Near the end of his junior season, South Carolina defensive tackle Kelcy Quarles has a decision to make.

It’s the same crossroads each player approaches when they’ve blossomed as a star before their eligibility expires. Quarles, who leads all SEC defensive tackles with seven sacks and 11 tackles for loss, will have the chance to enter into the NFL draft after the season.

Despite reports that he’s already made up his mind, Quarles said Tuesday his future hasn’t been decided.

“I don’t know. I don’t know,” Quarles said when asked if he’ll leave school early for the NFL. “Right now, I’m just focused on, we’ve got a couple big games left.”

South Carolina coach Steve Spurrier is prepared to lose potentially three defensive starters from his junior class to the NFL draft. Beyond star defensive end Jadeveon Clowney, Spurrier said he’s spoken with Quarles and cornerback Victor Hampton about being recognized with the senior class next week before USC’s final home game.

Spurrier said the conversations have been brief.

“Really not in great detail,” he said. “Just, ‘If you guys want to come out before the game, the last game of the season when the seniors come out, that’d be fine. And if you decide to stay, then you can get introduced the next year also, the way Kenny Miles did.’”

Miles, a backup running back behind Marcus Lattimore, went through two senior day ceremonies. The first came as a junior, when he was considering turning pro early. Miles returned to school, and he got a chance to be honored with his senior class.

“We’ve had several players do that,” Spurrier said. “It’s up to them, if they feel like they’re ready to go, and so forth.”

When asked if he’ll go through senior day ceremonies before USC’s game against Clemson on Nov. 30, Quarles said he’s unsure. He said Spurrier and defensive coordinator Lorenzo Ward told him it’s his decision to make.

“They’re leaving it all up to me,” Quarles said. “So I might, I might not. I don’t know yet.”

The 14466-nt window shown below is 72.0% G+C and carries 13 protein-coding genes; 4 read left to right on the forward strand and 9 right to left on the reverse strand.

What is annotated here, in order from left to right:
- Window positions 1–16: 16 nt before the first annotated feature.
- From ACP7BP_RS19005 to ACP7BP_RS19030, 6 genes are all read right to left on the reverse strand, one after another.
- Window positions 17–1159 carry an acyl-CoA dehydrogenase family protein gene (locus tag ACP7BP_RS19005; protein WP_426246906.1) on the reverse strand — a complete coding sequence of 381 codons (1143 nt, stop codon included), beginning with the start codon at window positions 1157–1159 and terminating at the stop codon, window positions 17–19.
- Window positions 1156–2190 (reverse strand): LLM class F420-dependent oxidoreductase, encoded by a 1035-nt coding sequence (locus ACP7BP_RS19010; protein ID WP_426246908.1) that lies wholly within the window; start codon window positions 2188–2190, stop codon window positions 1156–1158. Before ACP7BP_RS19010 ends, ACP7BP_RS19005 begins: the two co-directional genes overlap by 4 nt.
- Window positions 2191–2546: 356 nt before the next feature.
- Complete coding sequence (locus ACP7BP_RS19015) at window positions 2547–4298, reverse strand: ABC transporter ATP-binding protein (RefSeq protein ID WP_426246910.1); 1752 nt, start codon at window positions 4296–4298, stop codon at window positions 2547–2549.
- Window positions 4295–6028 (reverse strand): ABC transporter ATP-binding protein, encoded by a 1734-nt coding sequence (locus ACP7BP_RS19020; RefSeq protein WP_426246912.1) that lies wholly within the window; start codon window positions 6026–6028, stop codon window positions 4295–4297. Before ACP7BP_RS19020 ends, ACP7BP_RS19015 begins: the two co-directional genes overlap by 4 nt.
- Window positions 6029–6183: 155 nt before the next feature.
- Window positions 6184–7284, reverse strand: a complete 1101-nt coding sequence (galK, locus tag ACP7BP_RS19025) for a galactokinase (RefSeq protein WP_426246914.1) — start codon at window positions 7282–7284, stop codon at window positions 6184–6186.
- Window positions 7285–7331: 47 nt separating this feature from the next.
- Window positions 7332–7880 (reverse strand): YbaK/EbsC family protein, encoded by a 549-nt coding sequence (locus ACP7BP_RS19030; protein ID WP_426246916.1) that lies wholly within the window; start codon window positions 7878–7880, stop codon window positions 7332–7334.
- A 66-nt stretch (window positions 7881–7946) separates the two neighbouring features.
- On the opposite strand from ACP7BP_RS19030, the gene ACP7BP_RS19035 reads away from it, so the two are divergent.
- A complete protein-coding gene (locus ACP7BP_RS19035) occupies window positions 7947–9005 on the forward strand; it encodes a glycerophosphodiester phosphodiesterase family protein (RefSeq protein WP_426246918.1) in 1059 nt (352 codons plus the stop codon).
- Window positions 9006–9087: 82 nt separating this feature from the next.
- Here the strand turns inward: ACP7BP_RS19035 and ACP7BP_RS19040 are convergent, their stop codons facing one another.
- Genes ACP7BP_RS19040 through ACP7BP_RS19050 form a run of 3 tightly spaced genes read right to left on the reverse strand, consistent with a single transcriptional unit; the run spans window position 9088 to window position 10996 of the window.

Hampton also was noncommittal when the topic of his future was broached after Tuesday’s practice.

“I’m considering it, but right now I’m still focusing on Gamecock football,” said Hampton, who’s second on his team with two interceptions this fall. “Right now, I still have hopefully three to four games here, and I’m going to focus on every game here before I can worry about going to the next level.”

Not every underclassman is anxious to get to the next level. Junior guard A.J. Cann, the Gamecocks’ top offensive lineman, said Tuesday he’ll test the draft waters — just to see where his stock is as a prospect.

That doesn’t mean Cann is planning to turn pro.

“I’ve got another year of school left,” said Cann, whose 35 starts in the past three seasons lead all USC offensive linemen. “That’s another year to get better. So I’m going to stay in school.”

Spurrier understands how this part of college football works. Coaches sign prospects with three, four or five recruiting stars next to their name. The more stars, the better for the program — and the less likely that program will get four seasons of their service.

Spurrier doesn’t mind. The coach built a career out of restocking his roster when talent leaves for the NFL. He knows he can do so again. Spurrier said he’ll give his underclassmen time to consider all the options, no pressure to make a rushed decision.

“It doesn’t matter,” Spurrier said when asked what date he’d like to know whether an underclassman is entering the NFL Draft. “First game of the year, I guess I should say. Before spring practice.”